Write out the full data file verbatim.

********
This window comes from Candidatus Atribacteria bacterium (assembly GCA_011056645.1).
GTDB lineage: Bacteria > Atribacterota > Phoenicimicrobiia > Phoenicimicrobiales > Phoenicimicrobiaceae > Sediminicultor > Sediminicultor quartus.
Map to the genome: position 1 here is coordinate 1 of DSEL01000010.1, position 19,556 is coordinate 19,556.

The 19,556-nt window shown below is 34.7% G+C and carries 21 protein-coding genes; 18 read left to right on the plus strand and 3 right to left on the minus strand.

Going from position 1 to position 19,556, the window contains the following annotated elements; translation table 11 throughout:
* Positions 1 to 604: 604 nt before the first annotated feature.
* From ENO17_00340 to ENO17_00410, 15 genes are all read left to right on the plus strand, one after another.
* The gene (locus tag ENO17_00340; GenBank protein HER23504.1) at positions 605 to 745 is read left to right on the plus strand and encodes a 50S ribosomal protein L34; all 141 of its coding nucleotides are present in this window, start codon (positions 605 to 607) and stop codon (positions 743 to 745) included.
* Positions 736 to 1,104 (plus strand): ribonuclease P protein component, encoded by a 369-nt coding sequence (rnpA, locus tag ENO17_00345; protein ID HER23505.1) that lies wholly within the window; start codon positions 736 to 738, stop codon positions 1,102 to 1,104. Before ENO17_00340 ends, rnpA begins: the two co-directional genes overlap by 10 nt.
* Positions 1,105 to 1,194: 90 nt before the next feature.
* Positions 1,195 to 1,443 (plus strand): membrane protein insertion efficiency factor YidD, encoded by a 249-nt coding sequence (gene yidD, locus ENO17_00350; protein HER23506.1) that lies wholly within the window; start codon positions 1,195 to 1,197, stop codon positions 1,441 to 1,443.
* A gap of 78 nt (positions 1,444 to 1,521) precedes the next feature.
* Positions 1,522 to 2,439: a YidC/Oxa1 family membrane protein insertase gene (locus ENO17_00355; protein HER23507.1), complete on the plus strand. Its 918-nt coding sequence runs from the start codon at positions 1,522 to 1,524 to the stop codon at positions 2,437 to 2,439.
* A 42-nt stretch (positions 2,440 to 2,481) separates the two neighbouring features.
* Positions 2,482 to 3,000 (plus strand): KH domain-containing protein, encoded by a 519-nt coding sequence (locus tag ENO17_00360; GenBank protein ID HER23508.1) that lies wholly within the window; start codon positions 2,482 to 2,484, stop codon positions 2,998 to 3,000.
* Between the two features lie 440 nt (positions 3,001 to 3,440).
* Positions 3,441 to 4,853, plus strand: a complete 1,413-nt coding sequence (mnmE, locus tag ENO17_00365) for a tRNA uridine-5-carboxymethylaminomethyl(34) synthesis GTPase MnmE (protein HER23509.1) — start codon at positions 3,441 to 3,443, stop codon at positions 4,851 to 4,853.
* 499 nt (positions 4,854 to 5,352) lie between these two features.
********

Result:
This window comes from Candidatus Atribacteria bacterium (assembly GCA_011056645.1).
GTDB lineage: Bacteria > Atribacterota > Phoenicimicrobiia > Phoenicimicrobiales > Phoenicimicrobiaceae > Sediminicultor > Sediminicultor quartus.
Map to the genome: position 1 here is coordinate 1 of DSEL01000010.1, position 19,556 is coordinate 19,556.

The 19,556-nt window shown below is 34.7% G+C and carries 21 protein-coding genes; 18 read left to right on the plus strand and 3 right to left on the minus strand.

Going from position 1 to position 19,556, the window contains the following annotated elements; translation table 11 throughout:
* Positions 1 to 604: 604 nt before the first annotated feature.
* From ENO17_00340 to ENO17_00410, 15 genes are all read left to right on the plus strand, one after another.
* The gene (locus tag ENO17_00340; GenBank protein HER23504.1) at positions 605 to 745 is read left to right on the plus strand and encodes a 50S ribosomal protein L34; all 141 of its coding nucleotides are present in this window, start codon (positions 605 to 607) and stop codon (positions 743 to 745) included.
* Positions 736 to 1,104 (plus strand): ribonuclease P protein component, encoded by a 369-nt coding sequence (rnpA, locus tag ENO17_00345; protein ID HER23505.1) that lies wholly within the window; start codon positions 736 to 738, stop codon positions 1,102 to 1,104. Before ENO17_00340 ends, rnpA begins: the two co-directional genes overlap by 10 nt.
* Positions 1,105 to 1,194: 90 nt before the next feature.
* Positions 1,195 to 1,443 (plus strand): membrane protein insertion efficiency factor YidD, encoded by a 249-nt coding sequence (gene yidD, locus ENO17_00350; protein HER23506.1) that lies wholly within the window; start codon positions 1,195 to 1,197, stop codon positions 1,441 to 1,443.
* A gap of 78 nt (positions 1,444 to 1,521) precedes the next feature.
* Positions 1,522 to 2,439: a YidC/Oxa1 family membrane protein insertase gene (locus ENO17_00355; protein HER23507.1), complete on the plus strand. Its 918-nt coding sequence runs from the start codon at positions 1,522 to 1,524 to the stop codon at positions 2,437 to 2,439.
* A 42-nt stretch (positions 2,440 to 2,481) separates the two neighbouring features.
* Positions 2,482 to 3,000 (plus strand): KH domain-containing protein, encoded by a 519-nt coding sequence (locus tag ENO17_00360; GenBank protein ID HER23508.1) that lies wholly within the window; start codon positions 2,482 to 2,484, stop codon positions 2,998 to 3,000.
* Between the two features lie 440 nt (positions 3,001 to 3,440).
* Positions 3,441 to 4,853, plus strand: a complete 1,413-nt coding sequence (mnmE, locus tag ENO17_00365) for a tRNA uridine-5-carboxymethylaminomethyl(34) synthesis GTPase MnmE (protein HER23509.1) — start codon at positions 3,441 to 3,443, stop codon at positions 4,851 to 4,853.
* 499 nt (positions 4,854 to 5,352) lie between these two features.